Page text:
The aesthetics of a device tend to be higher on the priority list for students than educators acknowledge. Lid texture, palm rest spaces next to track pads, screen edges and keys are all hallowed turf for proclaiming identity. Stickers, photos and even rhinestones tend to adorn these spaces on a device as notable badges of self, and why should they not? Adults set functionality of screen brightness or tracking speed to suit their unique learning styles; so too does the device become an extension of students and in turn an extension of their learning process. The other positive – when they do inevitably leave it somewhere, it is easily recognisable.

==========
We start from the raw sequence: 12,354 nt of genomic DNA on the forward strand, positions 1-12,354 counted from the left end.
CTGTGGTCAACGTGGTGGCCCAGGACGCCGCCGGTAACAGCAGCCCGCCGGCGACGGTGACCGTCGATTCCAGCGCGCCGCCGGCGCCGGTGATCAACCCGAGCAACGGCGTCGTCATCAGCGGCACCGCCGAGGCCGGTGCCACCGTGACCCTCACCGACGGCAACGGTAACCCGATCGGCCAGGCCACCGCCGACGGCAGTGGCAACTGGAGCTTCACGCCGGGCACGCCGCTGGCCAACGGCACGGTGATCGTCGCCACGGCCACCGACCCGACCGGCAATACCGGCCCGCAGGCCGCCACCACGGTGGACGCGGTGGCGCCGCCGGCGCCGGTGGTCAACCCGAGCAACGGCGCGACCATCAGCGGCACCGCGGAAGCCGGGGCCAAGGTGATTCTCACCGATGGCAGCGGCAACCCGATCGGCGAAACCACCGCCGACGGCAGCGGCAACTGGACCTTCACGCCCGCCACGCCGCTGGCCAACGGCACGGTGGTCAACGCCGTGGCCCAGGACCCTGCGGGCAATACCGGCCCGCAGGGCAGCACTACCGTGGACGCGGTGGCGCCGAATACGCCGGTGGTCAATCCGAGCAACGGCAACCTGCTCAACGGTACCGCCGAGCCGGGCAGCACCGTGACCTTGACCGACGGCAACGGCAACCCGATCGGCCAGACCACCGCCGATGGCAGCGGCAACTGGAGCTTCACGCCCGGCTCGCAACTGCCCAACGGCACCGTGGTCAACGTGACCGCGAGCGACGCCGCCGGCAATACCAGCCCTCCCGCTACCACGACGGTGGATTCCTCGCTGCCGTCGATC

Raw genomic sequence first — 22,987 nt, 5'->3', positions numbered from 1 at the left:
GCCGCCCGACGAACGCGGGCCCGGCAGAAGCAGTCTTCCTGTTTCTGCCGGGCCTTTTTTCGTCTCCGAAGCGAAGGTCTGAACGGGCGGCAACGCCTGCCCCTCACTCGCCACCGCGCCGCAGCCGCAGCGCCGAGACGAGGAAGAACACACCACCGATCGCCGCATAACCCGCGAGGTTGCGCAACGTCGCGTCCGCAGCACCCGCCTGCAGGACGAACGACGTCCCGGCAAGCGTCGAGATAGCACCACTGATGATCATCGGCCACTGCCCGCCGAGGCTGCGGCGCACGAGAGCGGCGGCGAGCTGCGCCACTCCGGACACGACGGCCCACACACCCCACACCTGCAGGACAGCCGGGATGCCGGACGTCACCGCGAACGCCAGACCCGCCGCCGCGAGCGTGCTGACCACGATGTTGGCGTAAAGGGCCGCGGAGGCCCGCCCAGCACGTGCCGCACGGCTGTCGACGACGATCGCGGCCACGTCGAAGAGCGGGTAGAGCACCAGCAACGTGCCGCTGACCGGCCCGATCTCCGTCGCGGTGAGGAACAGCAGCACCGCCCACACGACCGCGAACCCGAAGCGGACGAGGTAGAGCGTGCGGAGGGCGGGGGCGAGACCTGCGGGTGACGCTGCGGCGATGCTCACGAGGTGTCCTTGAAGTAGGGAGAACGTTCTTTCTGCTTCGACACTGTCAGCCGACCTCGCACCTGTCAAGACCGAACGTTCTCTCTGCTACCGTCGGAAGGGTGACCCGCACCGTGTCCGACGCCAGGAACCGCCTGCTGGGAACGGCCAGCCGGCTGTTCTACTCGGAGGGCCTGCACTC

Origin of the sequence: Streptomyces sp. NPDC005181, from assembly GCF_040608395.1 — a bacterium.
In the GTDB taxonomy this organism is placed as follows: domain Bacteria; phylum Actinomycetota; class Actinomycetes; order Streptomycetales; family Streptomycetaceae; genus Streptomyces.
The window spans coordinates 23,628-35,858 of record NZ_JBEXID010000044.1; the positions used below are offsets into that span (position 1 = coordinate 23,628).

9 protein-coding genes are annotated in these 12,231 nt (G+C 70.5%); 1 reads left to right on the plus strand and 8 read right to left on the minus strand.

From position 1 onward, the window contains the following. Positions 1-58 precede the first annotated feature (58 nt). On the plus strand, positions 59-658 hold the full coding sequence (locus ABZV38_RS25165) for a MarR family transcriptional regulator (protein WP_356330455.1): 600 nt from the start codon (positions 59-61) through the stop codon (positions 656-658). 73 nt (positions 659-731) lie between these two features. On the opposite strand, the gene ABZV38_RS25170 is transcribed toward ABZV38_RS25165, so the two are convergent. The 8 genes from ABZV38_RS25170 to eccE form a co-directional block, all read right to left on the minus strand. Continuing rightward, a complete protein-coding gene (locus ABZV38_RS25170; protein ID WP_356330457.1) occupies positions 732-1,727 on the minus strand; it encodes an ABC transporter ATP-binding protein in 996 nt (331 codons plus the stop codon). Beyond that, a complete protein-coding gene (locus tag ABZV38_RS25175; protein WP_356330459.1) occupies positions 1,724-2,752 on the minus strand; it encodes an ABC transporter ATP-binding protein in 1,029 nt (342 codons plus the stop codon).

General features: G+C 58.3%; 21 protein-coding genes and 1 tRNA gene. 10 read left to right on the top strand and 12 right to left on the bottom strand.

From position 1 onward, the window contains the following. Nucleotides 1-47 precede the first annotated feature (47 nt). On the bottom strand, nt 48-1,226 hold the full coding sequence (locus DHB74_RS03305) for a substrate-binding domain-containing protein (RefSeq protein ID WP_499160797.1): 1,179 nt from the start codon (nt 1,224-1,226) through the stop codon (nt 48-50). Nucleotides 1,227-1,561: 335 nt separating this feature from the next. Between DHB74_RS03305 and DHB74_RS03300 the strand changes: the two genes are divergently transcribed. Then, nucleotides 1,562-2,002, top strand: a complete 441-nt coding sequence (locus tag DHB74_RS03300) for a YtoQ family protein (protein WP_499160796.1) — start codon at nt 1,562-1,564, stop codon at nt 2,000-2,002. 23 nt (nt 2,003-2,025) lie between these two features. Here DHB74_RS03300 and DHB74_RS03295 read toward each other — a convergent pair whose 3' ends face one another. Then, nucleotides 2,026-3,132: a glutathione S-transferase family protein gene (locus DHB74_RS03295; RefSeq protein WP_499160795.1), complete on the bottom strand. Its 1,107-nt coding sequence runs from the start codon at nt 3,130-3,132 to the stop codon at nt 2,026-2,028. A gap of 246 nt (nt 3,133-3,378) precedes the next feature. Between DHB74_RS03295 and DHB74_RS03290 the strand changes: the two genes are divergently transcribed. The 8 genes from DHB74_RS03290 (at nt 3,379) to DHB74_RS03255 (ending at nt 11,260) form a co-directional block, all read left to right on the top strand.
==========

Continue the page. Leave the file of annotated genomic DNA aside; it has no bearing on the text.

There are some considerations that need to come to the fore, such as weight distribution, screen size, lid locks and USB ports, but it is necessary to also consider the learning styles and aptitudes of students. The need for anywhere, anyhow, anytime learning and the merits of such practice are often talked about, yet have readers actually sat on cold concrete in an area of the playground known as the ‘wind tunnel’ without filtered canopy lighting and actually balanced a laptop on their ‘lap’ and been able to read the screen for glare? Classrooms no longer need the focus to be directed by a single tool, whether that is the whiteboard on the wall or where the data projects to. Students now carry with them their own viewing tool, so make sure that tool meets particular needs. Does the screen have a matt finish for glare minimisation when vertical and angled viewing is required or for when the screen may be detached and horizontal in tablet mode? Is the weight distribution between the keyboard section and detached screen equal or unequal? Does this hinder or help the clipping in and unclipping process for small, non-dexterous fingers? Does it work for stomach mode? That is, on the floor! If the device screen flips back onto itself and the keyboard tucks under so that it can be held in tablet mode, is it too top heavy so it just keeps flipping to the floor? Or does it need a vice-like grip that requires most of a student’s focus to hold it, and creates non-essential task redundancy of a student’s working memory to sustain? Or has is been discovered that students should not remove the screen of the two in one if working outside?